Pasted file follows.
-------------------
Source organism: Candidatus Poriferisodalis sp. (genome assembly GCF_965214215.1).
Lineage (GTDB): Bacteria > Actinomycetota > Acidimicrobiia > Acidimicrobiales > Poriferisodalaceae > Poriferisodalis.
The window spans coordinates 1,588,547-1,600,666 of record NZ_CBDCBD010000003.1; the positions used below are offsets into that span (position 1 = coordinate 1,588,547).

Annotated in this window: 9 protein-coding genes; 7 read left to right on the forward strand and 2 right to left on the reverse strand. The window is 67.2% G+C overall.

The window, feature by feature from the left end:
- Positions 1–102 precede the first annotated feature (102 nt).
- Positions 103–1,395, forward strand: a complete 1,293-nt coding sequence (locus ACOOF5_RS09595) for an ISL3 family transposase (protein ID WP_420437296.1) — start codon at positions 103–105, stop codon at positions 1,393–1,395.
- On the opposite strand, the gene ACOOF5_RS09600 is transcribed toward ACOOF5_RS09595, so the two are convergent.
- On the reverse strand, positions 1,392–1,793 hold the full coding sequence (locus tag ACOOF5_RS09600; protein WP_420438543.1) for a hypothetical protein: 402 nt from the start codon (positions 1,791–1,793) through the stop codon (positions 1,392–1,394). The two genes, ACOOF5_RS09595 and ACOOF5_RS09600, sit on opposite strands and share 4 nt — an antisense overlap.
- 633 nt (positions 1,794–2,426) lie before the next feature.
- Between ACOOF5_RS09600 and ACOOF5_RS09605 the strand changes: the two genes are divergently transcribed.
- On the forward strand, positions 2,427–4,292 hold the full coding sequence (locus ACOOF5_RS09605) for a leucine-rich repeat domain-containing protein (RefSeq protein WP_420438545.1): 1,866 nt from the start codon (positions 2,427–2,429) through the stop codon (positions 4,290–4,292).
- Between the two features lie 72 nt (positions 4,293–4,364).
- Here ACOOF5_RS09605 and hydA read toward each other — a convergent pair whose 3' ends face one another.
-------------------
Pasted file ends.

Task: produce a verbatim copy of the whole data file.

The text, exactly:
Source organism: Candidatus Poriferisodalis sp. (genome assembly GCF_965214215.1).
Lineage (GTDB): Bacteria > Actinomycetota > Acidimicrobiia > Acidimicrobiales > Poriferisodalaceae > Poriferisodalis.
The window spans coordinates 1,588,547-1,600,666 of record NZ_CBDCBD010000003.1; the positions used below are offsets into that span (position 1 = coordinate 1,588,547).

Annotated in this window: 9 protein-coding genes; 7 read left to right on the forward strand and 2 right to left on the reverse strand. The window is 67.2% G+C overall.

The window, feature by feature from the left end:
- Positions 1–102 precede the first annotated feature (102 nt).
- Positions 103–1,395, forward strand: a complete 1,293-nt coding sequence (locus ACOOF5_RS09595) for an ISL3 family transposase (protein ID WP_420437296.1) — start codon at positions 103–105, stop codon at positions 1,393–1,395.
- On the opposite strand, the gene ACOOF5_RS09600 is transcribed toward ACOOF5_RS09595, so the two are convergent.
- On the reverse strand, positions 1,392–1,793 hold the full coding sequence (locus tag ACOOF5_RS09600; protein WP_420438543.1) for a hypothetical protein: 402 nt from the start codon (positions 1,791–1,793) through the stop codon (positions 1,392–1,394). The two genes, ACOOF5_RS09595 and ACOOF5_RS09600, sit on opposite strands and share 4 nt — an antisense overlap.
- 633 nt (positions 1,794–2,426) lie before the next feature.
- Between ACOOF5_RS09600 and ACOOF5_RS09605 the strand changes: the two genes are divergently transcribed.
- On the forward strand, positions 2,427–4,292 hold the full coding sequence (locus ACOOF5_RS09605) for a leucine-rich repeat domain-containing protein (RefSeq protein WP_420438545.1): 1,866 nt from the start codon (positions 2,427–2,429) through the stop codon (positions 4,290–4,292).
- Between the two features lie 72 nt (positions 4,293–4,364).
- Here ACOOF5_RS09605 and hydA read toward each other — a convergent pair whose 3' ends face one another.